In Dhaka, Bangladesh, three explosions kill one person and injure 80 in an Ashura procession.
Local volunteers donate tens of thousands of bottles of water in Flint, Michigan, in remembrance of Husayn and his companions, who were denied water for three days before they were killed.
Traditions of the Day
From London and New York to Melbourne and Lahore, thousands participate in Ashura processions, remembering and re-enacting the Battle of Karbala. A white horse is paraded through the streets, symbolizing Husayn’s horse returning to camp without a rider, following its owner’s martyrdom.
Shia Muslims from all over the world go on pilgrimages to Iraq on the day of Ashura to see the shrines of Husayn and his brother Abbas. The day is a dark one in Islamic history, with believers mourning the death of Husayn in the Battle of Karbala. The day is also a tragic one for Muslims of the Sunni sect, who pay their respects by fasting and offering prayers.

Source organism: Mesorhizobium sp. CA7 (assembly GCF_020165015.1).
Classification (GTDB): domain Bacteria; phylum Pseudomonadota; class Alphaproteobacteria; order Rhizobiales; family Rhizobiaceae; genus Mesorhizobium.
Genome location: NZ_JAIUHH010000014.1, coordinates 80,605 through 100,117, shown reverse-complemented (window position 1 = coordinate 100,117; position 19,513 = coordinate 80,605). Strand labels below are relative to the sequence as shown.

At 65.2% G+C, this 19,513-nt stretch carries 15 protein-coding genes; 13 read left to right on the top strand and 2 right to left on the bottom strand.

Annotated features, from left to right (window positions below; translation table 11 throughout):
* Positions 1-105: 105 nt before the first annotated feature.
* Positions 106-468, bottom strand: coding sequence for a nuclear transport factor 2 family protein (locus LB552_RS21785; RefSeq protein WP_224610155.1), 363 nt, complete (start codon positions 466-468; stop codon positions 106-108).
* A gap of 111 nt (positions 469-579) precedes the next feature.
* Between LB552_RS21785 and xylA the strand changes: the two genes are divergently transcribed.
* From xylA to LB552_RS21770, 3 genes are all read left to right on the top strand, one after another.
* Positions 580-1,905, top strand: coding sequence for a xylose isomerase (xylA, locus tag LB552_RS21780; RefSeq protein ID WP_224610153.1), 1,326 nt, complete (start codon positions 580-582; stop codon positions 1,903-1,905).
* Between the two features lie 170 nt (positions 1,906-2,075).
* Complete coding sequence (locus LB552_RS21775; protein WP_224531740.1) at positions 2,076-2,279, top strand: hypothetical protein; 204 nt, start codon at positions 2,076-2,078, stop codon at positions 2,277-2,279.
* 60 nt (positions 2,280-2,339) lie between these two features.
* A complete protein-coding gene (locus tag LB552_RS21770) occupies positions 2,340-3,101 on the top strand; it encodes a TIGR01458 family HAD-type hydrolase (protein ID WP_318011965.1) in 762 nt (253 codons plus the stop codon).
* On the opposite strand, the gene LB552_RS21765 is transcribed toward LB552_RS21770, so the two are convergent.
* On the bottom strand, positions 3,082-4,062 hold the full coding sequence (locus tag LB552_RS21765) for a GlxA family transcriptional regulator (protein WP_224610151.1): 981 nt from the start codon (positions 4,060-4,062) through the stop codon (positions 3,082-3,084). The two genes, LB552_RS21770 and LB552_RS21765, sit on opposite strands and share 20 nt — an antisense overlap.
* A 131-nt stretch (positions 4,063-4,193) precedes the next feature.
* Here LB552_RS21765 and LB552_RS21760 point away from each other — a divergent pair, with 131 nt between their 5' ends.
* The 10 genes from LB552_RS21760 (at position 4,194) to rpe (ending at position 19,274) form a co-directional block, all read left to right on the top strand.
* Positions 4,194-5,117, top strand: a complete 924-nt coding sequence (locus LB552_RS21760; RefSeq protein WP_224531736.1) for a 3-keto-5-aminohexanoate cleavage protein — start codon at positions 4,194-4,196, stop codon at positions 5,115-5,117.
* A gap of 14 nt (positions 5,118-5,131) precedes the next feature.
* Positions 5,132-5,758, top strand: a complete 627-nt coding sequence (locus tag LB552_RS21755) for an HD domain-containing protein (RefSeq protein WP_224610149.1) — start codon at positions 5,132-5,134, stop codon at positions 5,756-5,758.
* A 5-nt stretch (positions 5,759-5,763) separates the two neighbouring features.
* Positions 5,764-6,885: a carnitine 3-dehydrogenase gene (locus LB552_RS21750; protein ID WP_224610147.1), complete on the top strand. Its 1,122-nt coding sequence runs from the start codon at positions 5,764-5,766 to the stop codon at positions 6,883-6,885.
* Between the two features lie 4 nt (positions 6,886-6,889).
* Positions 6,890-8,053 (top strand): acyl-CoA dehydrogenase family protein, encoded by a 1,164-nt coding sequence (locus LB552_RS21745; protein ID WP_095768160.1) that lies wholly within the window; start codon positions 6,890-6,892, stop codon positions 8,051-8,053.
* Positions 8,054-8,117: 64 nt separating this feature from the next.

Sermons are delivered and the life and principles of Husayn are recounted. The history and tragedy of the battle are re-enacted and passion plays are staged. Some devout followers also practice self-flagellation. As it is a day of mourning, men and women are dressed in black.
Why do Shias wear black?
To mourn the death of Imam Husayn ibn Ali, his family, and his followers, Shia Muslims wear black.
What is Ashura and why is it celebrated?
For Muslims of the Sunni faith, Ashura is the day when Prophet Moses fasted as a celebration for the freedom of Israelites. The Shia Muslim community observes the day mostly in mourning.
What does Ashura mean in Islam?
The word ‘Ashura’ means ‘tenth’ in Islam.
How to Observe Ashura
On this day, Shia Muslims wear mourning attire, while some make pilgrimages to the shrine in Karbala, Iraq. Observances include offering respect and mourning the passing of Husayn. Parties, music, and weddings are banned during this sad time.